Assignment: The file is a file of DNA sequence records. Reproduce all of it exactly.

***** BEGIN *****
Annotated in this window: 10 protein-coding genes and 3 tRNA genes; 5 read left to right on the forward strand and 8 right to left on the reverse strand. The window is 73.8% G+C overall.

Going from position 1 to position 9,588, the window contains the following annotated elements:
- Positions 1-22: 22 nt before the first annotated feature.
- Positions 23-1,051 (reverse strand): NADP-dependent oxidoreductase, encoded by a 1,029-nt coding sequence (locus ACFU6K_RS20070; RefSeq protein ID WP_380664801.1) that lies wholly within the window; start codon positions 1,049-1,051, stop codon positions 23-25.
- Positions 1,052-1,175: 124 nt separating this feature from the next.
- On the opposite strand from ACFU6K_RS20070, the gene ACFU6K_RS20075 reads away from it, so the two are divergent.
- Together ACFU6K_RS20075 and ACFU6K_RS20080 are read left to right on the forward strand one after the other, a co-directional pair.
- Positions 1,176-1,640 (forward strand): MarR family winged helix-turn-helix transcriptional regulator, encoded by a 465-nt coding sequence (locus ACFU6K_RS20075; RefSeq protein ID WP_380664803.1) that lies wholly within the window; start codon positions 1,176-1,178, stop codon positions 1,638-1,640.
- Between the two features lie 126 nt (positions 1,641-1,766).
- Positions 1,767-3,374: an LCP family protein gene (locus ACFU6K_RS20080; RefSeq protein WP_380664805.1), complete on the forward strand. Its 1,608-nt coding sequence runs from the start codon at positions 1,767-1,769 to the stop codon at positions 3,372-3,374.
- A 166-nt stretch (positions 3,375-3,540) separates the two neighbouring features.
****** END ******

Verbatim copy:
Annotated in this window: 10 protein-coding genes and 3 tRNA genes; 5 read left to right on the forward strand and 8 right to left on the reverse strand. The window is 73.8% G+C overall.

Going from position 1 to position 9,588, the window contains the following annotated elements:
- Positions 1-22: 22 nt before the first annotated feature.
- Positions 23-1,051 (reverse strand): NADP-dependent oxidoreductase, encoded by a 1,029-nt coding sequence (locus ACFU6K_RS20070; RefSeq protein ID WP_380664801.1) that lies wholly within the window; start codon positions 1,049-1,051, stop codon positions 23-25.
- Positions 1,052-1,175: 124 nt separating this feature from the next.
- On the opposite strand from ACFU6K_RS20070, the gene ACFU6K_RS20075 reads away from it, so the two are divergent.
- Together ACFU6K_RS20075 and ACFU6K_RS20080 are read left to right on the forward strand one after the other, a co-directional pair.
- Positions 1,176-1,640 (forward strand): MarR family winged helix-turn-helix transcriptional regulator, encoded by a 465-nt coding sequence (locus ACFU6K_RS20075; RefSeq protein ID WP_380664803.1) that lies wholly within the window; start codon positions 1,176-1,178, stop codon positions 1,638-1,640.
- Between the two features lie 126 nt (positions 1,641-1,766).
- Positions 1,767-3,374: an LCP family protein gene (locus ACFU6K_RS20080; RefSeq protein WP_380664805.1), complete on the forward strand. Its 1,608-nt coding sequence runs from the start codon at positions 1,767-1,769 to the stop codon at positions 3,372-3,374.
- A 166-nt stretch (positions 3,375-3,540) separates the two neighbouring features.